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I am working on a volunteer project and we are in desperate need of a baseline layer. I have been unable to find it anywhere (there are plenty of shoreline and coastline layers out there) does anyone have a source for this data?

Thanks, Dave
Added:
The baseline from which the territorial sea is measured is mainly the low-water line along the coast as marked on large-scale charts officially recognized by the coastal state.

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Please describe to the GIS-SE users your definition of a 'baseline layer' –  Mapperz May 16 '13 at 16:37
    
Confirm this please en.wikipedia.org/wiki/Shifting_baseline –  Mapperz May 16 '13 at 16:38
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this is the best definition i have found wiki.openstreetmap.org/wiki/Tag:boundary%3Dmaritime –  dave_does_not_understand May 16 '13 at 17:14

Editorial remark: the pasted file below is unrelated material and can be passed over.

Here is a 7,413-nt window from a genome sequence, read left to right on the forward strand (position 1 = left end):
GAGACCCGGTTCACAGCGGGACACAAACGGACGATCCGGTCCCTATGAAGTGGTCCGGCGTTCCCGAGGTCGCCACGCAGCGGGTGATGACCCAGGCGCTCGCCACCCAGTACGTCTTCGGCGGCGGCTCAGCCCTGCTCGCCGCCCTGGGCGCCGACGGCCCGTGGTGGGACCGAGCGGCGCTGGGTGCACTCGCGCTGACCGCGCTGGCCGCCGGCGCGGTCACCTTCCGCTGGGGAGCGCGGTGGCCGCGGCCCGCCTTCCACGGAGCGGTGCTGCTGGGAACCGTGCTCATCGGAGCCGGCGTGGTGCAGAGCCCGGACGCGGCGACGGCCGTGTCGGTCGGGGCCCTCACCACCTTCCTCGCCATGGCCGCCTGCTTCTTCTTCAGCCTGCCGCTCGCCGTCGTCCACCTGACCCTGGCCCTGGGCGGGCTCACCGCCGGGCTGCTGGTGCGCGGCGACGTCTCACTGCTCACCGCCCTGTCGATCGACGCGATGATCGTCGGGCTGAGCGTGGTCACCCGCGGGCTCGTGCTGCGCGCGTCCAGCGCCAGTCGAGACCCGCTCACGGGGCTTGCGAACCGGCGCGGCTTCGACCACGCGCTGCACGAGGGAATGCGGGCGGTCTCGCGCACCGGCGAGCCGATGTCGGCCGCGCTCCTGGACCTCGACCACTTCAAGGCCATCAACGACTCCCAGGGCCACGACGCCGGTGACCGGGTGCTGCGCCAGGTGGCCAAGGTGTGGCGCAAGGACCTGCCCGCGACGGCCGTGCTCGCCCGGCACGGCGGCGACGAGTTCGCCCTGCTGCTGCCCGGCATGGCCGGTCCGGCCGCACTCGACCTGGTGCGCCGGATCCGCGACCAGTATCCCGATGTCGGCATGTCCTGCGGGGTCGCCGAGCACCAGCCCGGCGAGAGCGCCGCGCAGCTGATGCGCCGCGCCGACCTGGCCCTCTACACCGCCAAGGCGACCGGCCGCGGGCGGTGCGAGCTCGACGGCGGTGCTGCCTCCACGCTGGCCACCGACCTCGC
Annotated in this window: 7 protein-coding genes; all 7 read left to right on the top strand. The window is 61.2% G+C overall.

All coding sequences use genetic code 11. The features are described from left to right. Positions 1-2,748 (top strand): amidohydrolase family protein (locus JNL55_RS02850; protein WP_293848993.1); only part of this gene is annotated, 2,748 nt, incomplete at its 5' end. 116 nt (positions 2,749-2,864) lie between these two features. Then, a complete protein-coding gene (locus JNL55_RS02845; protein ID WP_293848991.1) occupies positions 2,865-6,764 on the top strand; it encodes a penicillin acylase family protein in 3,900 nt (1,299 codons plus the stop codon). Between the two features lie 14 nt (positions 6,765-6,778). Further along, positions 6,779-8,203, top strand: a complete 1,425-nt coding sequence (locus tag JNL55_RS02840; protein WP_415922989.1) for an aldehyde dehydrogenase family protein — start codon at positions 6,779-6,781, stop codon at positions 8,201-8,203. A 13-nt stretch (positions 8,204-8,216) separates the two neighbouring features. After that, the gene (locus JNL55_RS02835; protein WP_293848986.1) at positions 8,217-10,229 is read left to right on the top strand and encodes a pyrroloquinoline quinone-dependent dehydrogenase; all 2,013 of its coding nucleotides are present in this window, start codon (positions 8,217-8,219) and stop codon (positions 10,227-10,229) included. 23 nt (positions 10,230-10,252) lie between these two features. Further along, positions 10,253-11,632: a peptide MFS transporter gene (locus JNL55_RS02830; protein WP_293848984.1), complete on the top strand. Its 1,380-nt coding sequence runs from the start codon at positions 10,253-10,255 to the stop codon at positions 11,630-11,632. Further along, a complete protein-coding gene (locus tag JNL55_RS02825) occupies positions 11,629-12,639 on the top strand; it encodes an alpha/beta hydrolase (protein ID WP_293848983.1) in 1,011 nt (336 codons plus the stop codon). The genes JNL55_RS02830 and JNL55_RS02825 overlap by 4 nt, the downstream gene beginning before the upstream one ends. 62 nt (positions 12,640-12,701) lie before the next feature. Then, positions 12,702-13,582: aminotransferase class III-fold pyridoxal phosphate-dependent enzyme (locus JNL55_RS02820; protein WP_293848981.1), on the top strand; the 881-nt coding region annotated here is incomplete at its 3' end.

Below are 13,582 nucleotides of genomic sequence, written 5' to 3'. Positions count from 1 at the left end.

I do see a problem with the word "mainly". Is it mainly low water unles it is high water? Is there some other deliniation. How do you map from one and switch to another? if it is the shifting baseline above what does it shift to and when (at coastal state lines)? –  Brad Nesom May 16 '13 at 18:44

1 Answer 1

The actual territorial sea boundary is maintained by NOAA and distributed here: http://www.nauticalcharts.noaa.gov/csdl/mbound.htm

You may need to contact the Chief Geographer for NOAA to see if the current baseline is available in a format you need; as I didn't find a nice packaged link either.

I was working in this area a number of years ago, and would like to point out that in a number of states, the baseline used for calculating the maritime boundaries has been fixed. In those cases, the baseline points are probably available in the Code of Federal Regulations. Otherwise, the baseline is ambulatory as new rocks or subsiding shorelines are identified.

Edit: I think the fixed baseline may only be relevant to mineral leasing (e.g. BOEMRE) , and not territorial seas.

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